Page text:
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An Honest Life- G. Hooper

February 22, 2016

AHLI met the author, briefly, many years ago and found him to be a man of depth and integrity.

Like me, he was the son of a shopkeeper and learned to flourish in the more middle-class atmosphere of the Church of England.

After service as a squadron leader he faces up to his sexuality and separates from his wife. He describes access to his daughters as times when ‘we had to spend those cold and wet Saturdays in museums, swimming pools.’

It’s interesting that the only bishops who attempted to limit his ministry were evangelical ones. Now that 17 diocesans and 70% of ordinands are evangelical it seems that things will get worse for LGBT clergy (and laity?)

He was awarded an OBE in 2000 ‘for services to the community in Newham, London.’


One Anglican Archbishop’s contribution was as positive as my bishop’s support had been three decades earlier: There is still much ignorance surrounding the debate on human sexuality, especially the formation of sexual identity and the role it plays in letting people grow up into balanced adults. I do not believe the Church understands the damage it is doing in its handling of issues over sexual identity. The wisdom gained from those involved in counselling and psychotherapy could give excellent insight.

Issues of sexual identity are fundamental to our under­standing of ourselves. Where these issues are unresolved the problems can be immense. For a person of faith this becomes even more an issue, especially if in a Church which gives conflicting messages about God’s love, forgiveness and accep­tance, while at the same time implying that to express sexual nature in any way other than a married heterosexual relationship is sinful and puts you outside the Church and its ministry. Help through counselling and psychotherapy, depending on what is appropriate, is one of the ways in which people can, and indeed have, sought help and I know of situa tions where this has helped enormously.

Professor Brian Thorne, a leading authority N centred counselling approach to therapy, w experience therapy had always led either to d Church or a radical shift in theological under surprise that those for whom the Church is (transitional object), those who, consciously look to the Church for solace or social si themselves as willing participants in the thera supervising therapist who trained under 11 similar caution:

The process is very painful, very complex generally the process is life-changing. I clients are people who have become shad they have been relating with themselves ai tutions. It is a very liberating process, but time. It is like a place where they really can are, and to be really accepted within the acceptable. They come to confront themseli have compromised themselves with — the and their sexuality. What brings them to th come from an internal growing awareness, outside and internal tension that they %vat they reach this point, there seems to b whatever their journey is, it’s never going tl they have left. It was light at the end of the h started happening by the time they start want it to happen; they are on the path.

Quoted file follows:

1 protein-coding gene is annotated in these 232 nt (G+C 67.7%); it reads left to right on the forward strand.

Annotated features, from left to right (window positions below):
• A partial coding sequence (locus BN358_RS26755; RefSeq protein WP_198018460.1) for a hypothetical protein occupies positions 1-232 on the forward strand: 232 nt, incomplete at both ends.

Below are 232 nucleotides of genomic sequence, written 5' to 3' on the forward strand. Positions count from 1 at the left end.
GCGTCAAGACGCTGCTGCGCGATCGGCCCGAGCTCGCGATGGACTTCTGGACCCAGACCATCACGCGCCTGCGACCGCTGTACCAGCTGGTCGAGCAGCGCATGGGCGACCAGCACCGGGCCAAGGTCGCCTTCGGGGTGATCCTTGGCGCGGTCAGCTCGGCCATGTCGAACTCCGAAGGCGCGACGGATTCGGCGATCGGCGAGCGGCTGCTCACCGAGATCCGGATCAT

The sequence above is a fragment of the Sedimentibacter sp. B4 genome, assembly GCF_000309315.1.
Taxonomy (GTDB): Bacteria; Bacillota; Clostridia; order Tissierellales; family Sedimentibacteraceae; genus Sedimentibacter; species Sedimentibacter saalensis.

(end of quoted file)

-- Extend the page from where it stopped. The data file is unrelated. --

The word ‘therapy’ has no verb in English, for which I am grateful; it cannot do anything to anybody, hence can better represent a process going on, observed perhaps, assisted perhaps, but not applied. The Greek noun from which therapy is derived means ‘a servant’, the Greek verb means ‘to wait’.

when you glimpse truth you can only go towards it.

Sin is our refusal to become who we truly are. Michael Mayne

 On burning boats Until you leave behind a chapter of your life, with no way of return, you are still hesitating, you can still draw back; conse­quently, your energy will be scattered, not focused. When you do let go, ‘Providence’ also moves, moves towards you with gifts. ‘Events’ begin to happen. Encounters surprise you with what you need.

Material assistance comes to you unexpectedly. None of these things could you have ‘dreamed up’. You can never be aware of what is waiting for you at the right moment. Goethe

As you come to realise that God is beckoning you to a greater hiddenness, do not be afraid of that invitation. Over the years you have allowed the voices that call you to action and great visibility to dominate your life. You still think, even against your best intuitions, that you need to do things and be seen in order to follow your vocation. But you are now discovering what God’s voice is saying, “Stay home, and trust that your life will be fruitful even when hidden.”

It is not going to be easy to listen to God’s call. Your insecurity, your self-doubt, and your great need for affir­mation make you lose trust in your inner voice and run away from yourself. But you know that God speaks to you through your inner voice and that you will find joy and peace only if you follow it. Henri Nowen

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From → Biography, Sexuality

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